Dulcolax Suppositories have a dual action to gently bring fast effective relief from constipation. By stimulating both the large intestine and rectum it may also help the bowel to return to normal regular function.
Adults and children over 10 year: One 10mg suppository to be inserted into the rectum in the morning, or as directed by your doctor.
Children under 10 years: consult your doctor.
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How do dulcolax suppositories work?
Dulcolax suppositories contain the active ingredient bisacodyl, which is a type of medicine called a stimulant laxative.
Bisacodyl works by stimulating the nerve endings in the walls of the large intestine (colon) and rectum. This causes the muscles in the intestinal wall to contract more often and with increased force. When these muscles contract (a process known as peristalsis), this moves the contents of the intestine through the colon to the rectum so that the bowel can be emptied. This relieves constipation.
Dulcolax suppositories melt in the rectum, releasing the bisacodyl to produce its effect on the wall of the colon and rectum.
Dulcolax suppositories start to work in about 15 to 30 minutes, so they are useful if you want fast relief from constipation. In addition they can be helpful for people who cannot swallow bisacodyl tablets.
Bisacodyl suppositories are also used to help empty the bowel before certain medical procedures. If this is the case, your doctor will ask you to take bisacodyl tablets the night before the procedure, as well as inserting a bisacodyl suppository the morning of the procedure.
What is it used for?
- Emptying the bowel prior to surgery or radiological examinations (on the advice of a doctor).
Dulcolax 10mg suppositories are suitable for adults and children over 10 years of age.
- You should not use this medicine if you have severe abdominal pain together with feeling sick and vomiting, as this could indicate that you have a more serious condition that needs investigating.
- Dulcolax suppositories are for rectal use only and must not be taken by mouth.
- You should not use this medicine on a continuous basis for more than five days. If you find you need to use a laxative every day you should consult your doctor so that the cause of your constipation can be investigated.
- Prolonged, excessive use of laxatives can lead to chronic diarrhoea, low potassium levels in the blood (hypokalaemia) and an imbalance in the amount of fluid and salts (electrolytes) in your body, particularly if you are also taking diuretic or steroid medicines. This can cause kidney problems, amongst others. Prolonged, excessive use may also make your constipation worse in the long-term, as your gut can become reliant on the laxative.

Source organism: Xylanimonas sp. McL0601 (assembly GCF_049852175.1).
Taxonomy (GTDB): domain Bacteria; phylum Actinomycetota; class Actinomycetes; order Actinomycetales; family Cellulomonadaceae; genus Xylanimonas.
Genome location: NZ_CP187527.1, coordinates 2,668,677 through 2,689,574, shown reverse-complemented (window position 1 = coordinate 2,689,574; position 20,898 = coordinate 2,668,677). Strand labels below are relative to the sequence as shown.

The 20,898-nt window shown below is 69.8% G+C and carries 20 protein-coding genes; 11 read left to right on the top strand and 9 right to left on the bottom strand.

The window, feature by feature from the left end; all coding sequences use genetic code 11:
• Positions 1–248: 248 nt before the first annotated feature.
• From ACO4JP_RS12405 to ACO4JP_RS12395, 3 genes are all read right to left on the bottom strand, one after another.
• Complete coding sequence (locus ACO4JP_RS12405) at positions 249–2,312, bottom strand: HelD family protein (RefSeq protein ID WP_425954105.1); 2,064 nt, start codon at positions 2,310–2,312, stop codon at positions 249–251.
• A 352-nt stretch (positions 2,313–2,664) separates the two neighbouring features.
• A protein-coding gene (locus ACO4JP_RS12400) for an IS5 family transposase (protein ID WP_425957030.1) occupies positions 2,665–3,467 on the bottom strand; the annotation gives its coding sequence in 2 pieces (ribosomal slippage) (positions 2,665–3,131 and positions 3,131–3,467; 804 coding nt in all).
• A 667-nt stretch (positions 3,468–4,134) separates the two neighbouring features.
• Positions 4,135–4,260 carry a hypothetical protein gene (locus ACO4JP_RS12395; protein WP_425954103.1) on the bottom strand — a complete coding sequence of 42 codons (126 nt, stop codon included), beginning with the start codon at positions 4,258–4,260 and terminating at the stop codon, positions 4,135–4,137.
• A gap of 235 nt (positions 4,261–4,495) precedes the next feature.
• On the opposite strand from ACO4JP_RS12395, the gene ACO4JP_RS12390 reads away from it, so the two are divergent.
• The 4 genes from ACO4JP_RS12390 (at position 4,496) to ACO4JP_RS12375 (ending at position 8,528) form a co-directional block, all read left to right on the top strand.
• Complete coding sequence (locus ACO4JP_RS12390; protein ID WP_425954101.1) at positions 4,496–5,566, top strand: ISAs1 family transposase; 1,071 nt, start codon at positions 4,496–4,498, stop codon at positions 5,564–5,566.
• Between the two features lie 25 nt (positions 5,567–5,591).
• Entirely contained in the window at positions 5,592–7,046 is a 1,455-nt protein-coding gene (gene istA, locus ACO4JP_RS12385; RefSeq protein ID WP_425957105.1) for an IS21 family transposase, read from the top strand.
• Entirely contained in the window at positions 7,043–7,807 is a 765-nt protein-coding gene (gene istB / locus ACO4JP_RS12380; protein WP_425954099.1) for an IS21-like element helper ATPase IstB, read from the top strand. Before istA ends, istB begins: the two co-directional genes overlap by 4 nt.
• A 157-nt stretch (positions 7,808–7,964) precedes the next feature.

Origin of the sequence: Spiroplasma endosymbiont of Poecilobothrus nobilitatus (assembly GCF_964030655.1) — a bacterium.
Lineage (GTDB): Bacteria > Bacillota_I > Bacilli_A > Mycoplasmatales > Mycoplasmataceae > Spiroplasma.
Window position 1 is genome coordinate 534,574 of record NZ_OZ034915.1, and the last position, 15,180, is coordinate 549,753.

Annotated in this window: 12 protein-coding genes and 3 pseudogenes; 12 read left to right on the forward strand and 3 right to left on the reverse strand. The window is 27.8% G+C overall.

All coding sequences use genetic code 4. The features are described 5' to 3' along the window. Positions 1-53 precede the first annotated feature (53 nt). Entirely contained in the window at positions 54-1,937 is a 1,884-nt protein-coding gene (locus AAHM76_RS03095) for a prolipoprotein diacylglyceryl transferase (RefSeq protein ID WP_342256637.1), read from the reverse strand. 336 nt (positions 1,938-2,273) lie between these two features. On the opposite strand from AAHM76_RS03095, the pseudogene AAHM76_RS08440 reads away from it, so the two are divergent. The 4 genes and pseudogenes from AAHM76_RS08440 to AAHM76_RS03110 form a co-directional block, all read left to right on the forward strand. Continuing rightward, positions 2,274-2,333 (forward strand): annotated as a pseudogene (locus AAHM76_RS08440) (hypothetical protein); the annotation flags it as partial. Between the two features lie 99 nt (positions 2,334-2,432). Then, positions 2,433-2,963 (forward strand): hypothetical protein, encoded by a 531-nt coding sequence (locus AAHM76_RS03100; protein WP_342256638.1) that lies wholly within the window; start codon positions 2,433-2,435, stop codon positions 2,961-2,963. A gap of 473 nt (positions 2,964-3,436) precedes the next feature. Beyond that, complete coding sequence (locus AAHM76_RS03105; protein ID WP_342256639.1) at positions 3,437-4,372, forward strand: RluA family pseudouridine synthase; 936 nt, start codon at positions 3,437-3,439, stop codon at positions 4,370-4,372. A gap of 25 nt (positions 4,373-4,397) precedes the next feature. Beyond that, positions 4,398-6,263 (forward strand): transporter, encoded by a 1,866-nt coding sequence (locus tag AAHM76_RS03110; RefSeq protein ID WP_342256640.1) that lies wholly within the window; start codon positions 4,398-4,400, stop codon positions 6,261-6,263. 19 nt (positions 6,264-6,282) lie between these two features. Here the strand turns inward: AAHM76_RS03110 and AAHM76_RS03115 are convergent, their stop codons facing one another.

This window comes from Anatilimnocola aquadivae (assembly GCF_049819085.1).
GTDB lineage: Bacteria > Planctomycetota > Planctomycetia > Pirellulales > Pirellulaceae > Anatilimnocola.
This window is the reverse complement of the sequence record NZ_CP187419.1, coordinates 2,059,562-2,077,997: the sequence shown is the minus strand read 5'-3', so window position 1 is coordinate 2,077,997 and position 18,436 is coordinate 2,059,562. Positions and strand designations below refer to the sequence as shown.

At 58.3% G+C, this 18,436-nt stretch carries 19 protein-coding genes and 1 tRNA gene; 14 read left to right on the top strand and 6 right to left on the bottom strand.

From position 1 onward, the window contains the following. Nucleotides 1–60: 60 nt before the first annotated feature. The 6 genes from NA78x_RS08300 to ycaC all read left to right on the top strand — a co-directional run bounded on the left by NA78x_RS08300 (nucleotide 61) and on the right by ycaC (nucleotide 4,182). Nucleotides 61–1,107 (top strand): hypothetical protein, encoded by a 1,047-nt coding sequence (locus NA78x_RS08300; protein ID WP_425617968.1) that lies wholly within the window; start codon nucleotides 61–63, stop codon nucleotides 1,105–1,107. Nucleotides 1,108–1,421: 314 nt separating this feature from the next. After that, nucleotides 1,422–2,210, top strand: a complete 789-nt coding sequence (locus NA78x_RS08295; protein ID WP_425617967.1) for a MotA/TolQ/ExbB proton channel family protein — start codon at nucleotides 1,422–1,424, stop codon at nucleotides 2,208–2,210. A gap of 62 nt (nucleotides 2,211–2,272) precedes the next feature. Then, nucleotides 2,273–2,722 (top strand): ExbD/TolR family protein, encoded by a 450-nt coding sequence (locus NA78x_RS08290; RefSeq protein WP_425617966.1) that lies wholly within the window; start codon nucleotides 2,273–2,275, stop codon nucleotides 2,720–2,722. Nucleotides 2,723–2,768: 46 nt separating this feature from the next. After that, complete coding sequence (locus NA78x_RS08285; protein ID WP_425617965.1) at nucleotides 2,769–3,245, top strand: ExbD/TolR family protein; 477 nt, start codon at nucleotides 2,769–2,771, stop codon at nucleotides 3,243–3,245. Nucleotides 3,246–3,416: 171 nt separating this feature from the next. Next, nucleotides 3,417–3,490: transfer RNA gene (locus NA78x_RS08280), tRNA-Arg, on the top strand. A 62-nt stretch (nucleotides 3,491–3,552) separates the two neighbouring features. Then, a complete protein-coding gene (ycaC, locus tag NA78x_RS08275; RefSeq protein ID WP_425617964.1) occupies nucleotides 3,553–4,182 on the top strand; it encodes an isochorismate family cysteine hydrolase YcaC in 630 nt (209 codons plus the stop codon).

Not to be used in
- Blockage of the gut (intestinal obstruction or ileus).
- Acute attacks of inflammatory bowel disease such as ulcerative colitis or Crohn's disease.
- Sudden abdominal conditions requiring surgery, such as appendicitis.
- Severe dehydration.
- Tear in the lining of the back passage (anal fissure).
- Ulceration and inflammation of the rectum (ulcerative proctitis).
- Children under 10 years of age (suppositories for children are available for use on medical advice - see the factsheet linked at the end of this page).
Dulcolax suppositories should not be used if you are allergic to one or any of its ingredients. Please inform your doctor or pharmacist if you have previously experienced such an allergy.
If you feel you have experienced an allergic reaction, stop using this medicine and inform your doctor or pharmacist immediately.
Pregnancy and breastfeeding
Certain medicines should not be used during pregnancy or breastfeeding. However, other medicines may be safely used in pregnancy or breastfeeding providing the benefits to the mother outweigh the risks to the unborn baby. Always inform your doctor if you are pregnant or planning a pregnancy, before using any medicine.
- This medicine is not known to be harmful if used during pregnancy. However, as with all medicines, you should seek medical advice from your doctor before using this medicine if you are pregnant, particularly if you are in your first trimester. Other methods of relieving constipation may be more suitable for you.
- This medicine is not known to pass into breast milk, however the manufacturer recommends that it is not used by women who are breastfeeding. If you are breastfeeding you should seek medical advice from your doctor before using this medicine, as other methods of relieving constipation may be more suitable for you.
Medicines and their possible side effects can affect individual people in different ways. The following are some of the side effects that are known to be associated with this medicine. Just because a side effect is stated here does not mean that all people using this medicine will experience that or any side effect.
- Abdominal pain or cramps.
- Rectal irritation.
- Allergic reactions (very rare).
The side effects listed above may not include all of the side effects reported by the medicine's manufacturer.
For more information about any other possible risks associated with this medicine, please read the information provided with the medicine or consult your doctor or pharmacist.
How can dulcolax suppositories affect other medicines?
You should tell your doctor or pharmacist what medicines you are already taking, including those bought without a prescription and herbal medicines, before you use this medicine. Similarly, check with your doctor or pharmacist before taking any new medicines while using this one, to ensure that the combination is safe.
Prolonged, excessive use of laxatives can lead to low potassium levels in the blood (hypokalaemia) and an imbalance in the amount of fluid and salts (electrolytes) in your body. This effect may be enhanced if you are also taking diuretic medicines, eg furosemide or bendroflumethiazide, or steroid medicines, eg prednisolone.